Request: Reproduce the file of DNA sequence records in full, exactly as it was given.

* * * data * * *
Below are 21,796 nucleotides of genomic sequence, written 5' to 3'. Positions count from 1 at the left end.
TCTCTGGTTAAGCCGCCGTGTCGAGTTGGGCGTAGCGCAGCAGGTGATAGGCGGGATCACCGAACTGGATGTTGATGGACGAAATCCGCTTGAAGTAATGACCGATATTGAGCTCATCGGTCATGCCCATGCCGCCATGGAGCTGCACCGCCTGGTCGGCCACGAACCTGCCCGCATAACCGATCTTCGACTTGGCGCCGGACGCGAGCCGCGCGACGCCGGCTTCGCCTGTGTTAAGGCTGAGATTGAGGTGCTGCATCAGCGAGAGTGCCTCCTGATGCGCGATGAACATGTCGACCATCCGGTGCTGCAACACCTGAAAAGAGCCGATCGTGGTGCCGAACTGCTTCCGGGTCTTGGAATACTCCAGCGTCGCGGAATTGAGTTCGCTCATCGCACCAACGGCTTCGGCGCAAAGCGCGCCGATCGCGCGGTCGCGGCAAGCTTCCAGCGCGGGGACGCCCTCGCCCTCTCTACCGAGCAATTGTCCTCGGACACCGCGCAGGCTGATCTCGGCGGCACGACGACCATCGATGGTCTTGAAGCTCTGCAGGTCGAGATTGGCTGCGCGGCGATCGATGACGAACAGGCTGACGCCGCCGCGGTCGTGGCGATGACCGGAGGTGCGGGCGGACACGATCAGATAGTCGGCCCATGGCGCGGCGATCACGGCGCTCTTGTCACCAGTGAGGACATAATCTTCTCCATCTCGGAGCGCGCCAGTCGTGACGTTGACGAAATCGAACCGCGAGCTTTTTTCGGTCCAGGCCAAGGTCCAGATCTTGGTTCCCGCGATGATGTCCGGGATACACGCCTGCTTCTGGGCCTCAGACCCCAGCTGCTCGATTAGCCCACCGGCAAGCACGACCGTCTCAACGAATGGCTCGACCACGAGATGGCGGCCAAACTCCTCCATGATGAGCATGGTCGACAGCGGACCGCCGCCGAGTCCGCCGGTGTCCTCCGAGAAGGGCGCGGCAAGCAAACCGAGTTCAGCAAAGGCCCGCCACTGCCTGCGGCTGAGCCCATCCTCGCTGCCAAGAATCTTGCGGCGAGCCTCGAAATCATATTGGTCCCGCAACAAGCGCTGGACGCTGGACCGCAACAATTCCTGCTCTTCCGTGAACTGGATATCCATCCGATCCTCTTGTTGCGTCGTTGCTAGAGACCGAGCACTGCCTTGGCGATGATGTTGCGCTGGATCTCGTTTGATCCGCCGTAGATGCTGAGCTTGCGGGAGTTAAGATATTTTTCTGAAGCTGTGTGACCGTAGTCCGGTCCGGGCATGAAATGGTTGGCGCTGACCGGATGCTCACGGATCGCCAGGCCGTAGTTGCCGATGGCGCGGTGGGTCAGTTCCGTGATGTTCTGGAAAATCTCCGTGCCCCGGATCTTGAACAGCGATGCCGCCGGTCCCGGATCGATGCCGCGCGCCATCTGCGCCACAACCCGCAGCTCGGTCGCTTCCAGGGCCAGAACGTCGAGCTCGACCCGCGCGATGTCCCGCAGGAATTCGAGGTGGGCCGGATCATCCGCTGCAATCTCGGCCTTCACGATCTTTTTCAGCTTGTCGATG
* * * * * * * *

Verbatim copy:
Below are 21,796 nucleotides of genomic sequence, written 5' to 3'. Positions count from 1 at the left end.
TCTCTGGTTAAGCCGCCGTGTCGAGTTGGGCGTAGCGCAGCAGGTGATAGGCGGGATCACCGAACTGGATGTTGATGGACGAAATCCGCTTGAAGTAATGACCGATATTGAGCTCATCGGTCATGCCCATGCCGCCATGGAGCTGCACCGCCTGGTCGGCCACGAACCTGCCCGCATAACCGATCTTCGACTTGGCGCCGGACGCGAGCCGCGCGACGCCGGCTTCGCCTGTGTTAAGGCTGAGATTGAGGTGCTGCATCAGCGAGAGTGCCTCCTGATGCGCGATGAACATGTCGACCATCCGGTGCTGCAACACCTGAAAAGAGCCGATCGTGGTGCCGAACTGCTTCCGGGTCTTGGAATACTCCAGCGTCGCGGAATTGAGTTCGCTCATCGCACCAACGGCTTCGGCGCAAAGCGCGCCGATCGCGCGGTCGCGGCAAGCTTCCAGCGCGGGGACGCCCTCGCCCTCTCTACCGAGCAATTGTCCTCGGACACCGCGCAGGCTGATCTCGGCGGCACGACGACCATCGATGGTCTTGAAGCTCTGCAGGTCGAGATTGGCTGCGCGGCGATCGATGACGAACAGGCTGACGCCGCCGCGGTCGTGGCGATGACCGGAGGTGCGGGCGGACACGATCAGATAGTCGGCCCATGGCGCGGCGATCACGGCGCTCTTGTCACCAGTGAGGACATAATCTTCTCCATCTCGGAGCGCGCCAGTCGTGACGTTGACGAAATCGAACCGCGAGCTTTTTTCGGTCCAGGCCAAGGTCCAGATCTTGGTTCCCGCGATGATGTCCGGGATACACGCCTGCTTCTGGGCCTCAGACCCCAGCTGCTCGATTAGCCCACCGGCAAGCACGACCGTCTCAACGAATGGCTCGACCACGAGATGGCGGCCAAACTCCTCCATGATGAGCATGGTCGACAGCGGACCGCCGCCGAGTCCGCCGGTGTCCTCCGAGAAGGGCGCGGCAAGCAAACCGAGTTCAGCAAAGGCCCGCCACTGCCTGCGGCTGAGCCCATCCTCGCTGCCAAGAATCTTGCGGCGAGCCTCGAAATCATATTGGTCCCGCAACAAGCGCTGGACGCTGGACCGCAACAATTCCTGCTCTTCCGTGAACTGGATATCCATCCGATCCTCTTGTTGCGTCGTTGCTAGAGACCGAGCACTGCCTTGGCGATGATGTTGCGCTGGATCTCGTTTGATCCGCCGTAGATGCTGAGCTTGCGGGAGTTAAGATATTTTTCTGAAGCTGTGTGACCGTAGTCCGGTCCGGGCATGAAATGGTTGGCGCTGACCGGATGCTCACGGATCGCCAGGCCGTAGTTGCCGATGGCGCGGTGGGTCAGTTCCGTGATGTTCTGGAAAATCTCCGTGCCCCGGATCTTGAACAGCGATGCCGCCGGTCCCGGATCGATGCCGCGCGCCATCTGCGCCACAACCCGCAGCTCGGTCGCTTCCAGGGCCAGAACGTCGAGCTCGACCCGCGCGATGTCCCGCAGGAATTCGAGGTGGGCCGGATCATCCGCTGCAATCTCGGCCTTCACGATCTTTTTCAGCTTGTCGATG